West Lafayette, Ind. — Today, U.S. Senator Joe Donnelly joined Purdue University President Mitch Daniels in welcoming National Institutes of Health (NIH) Director Francis S. Collins, M.D., Ph.D., to West Lafayette. Donnelly, Daniels, and Collins toured Purdue research laboratories and received an update on Zika virus research happening on campus. Collins visited Purdue following Donnelly’s invitation.
Donnelly said, “It was important for me to invite Director Collins to visit Purdue, so he could see the incredible work being done by Hoosier students and researchers who are at the forefront of life-saving scientific innovation and discovery. There is exciting progress happening here, including a breakthrough to better understand the Zika virus and other discoveries. Purdue is an example of how smart, effective investments by the National Institutes of Health play a role in helping us better understand diseases and find new treatments and cures that can make a difference for Hoosiers and Americans across the country.”
Daniels said, “We are very grateful to Sen. Donnelly for arranging this important visit. Dr. Collins’ long tenure has come at an important time for the NIH, and his strong leadership has been critical in optimizing resources to advance the frontiers of scientific research.”
Collins said, “I’m grateful to Senator Donnelly for hosting me here at Purdue University today, and especially for his staunch support for NIH and biomedical research. It was exciting to see some of the remarkable work that NIH supports at Purdue, and to sense the enthusiasm of the many young scientists I had the pleasure of meeting.”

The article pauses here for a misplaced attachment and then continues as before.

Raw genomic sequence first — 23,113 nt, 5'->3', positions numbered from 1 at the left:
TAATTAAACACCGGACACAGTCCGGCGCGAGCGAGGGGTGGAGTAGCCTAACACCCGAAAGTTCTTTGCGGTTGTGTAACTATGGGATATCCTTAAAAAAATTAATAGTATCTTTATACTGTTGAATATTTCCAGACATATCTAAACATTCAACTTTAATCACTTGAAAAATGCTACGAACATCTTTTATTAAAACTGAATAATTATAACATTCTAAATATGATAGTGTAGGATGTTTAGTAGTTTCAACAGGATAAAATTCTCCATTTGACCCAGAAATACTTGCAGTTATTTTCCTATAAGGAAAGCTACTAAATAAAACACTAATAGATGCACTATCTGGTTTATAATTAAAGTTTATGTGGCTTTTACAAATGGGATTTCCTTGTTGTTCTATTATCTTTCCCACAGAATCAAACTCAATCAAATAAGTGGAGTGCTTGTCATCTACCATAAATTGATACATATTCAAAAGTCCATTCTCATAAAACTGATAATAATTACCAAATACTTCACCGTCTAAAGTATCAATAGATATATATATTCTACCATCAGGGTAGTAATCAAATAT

Earlier this year, researchers in a Purdue lab discovered the structure of Zika, marking a significant step forward in understanding the virus. Purdue University received federal grant funding this year to step up research efforts on the Zika virus. Donnelly voted in favor of moving forward with legislation to fund more research to combat the Zika virus earlier this summer.
NIH is the nation’s research agency, investing important resources each year in medical research to improve the health of all Americans. In the 2015 Fiscal Year, Indiana researchers won $214.5 million in NIH awards, supporting more than 3,900 jobs. Purdue University made a commitment this year to invest more than $250 million of its own funding into life sciences research over the next five years as a way to improve the quality of life for Hoosiers and to support Indiana’s burgeoning life sciences sector. Donnelly has advocated for robust NIH funding and investments in medical innovation.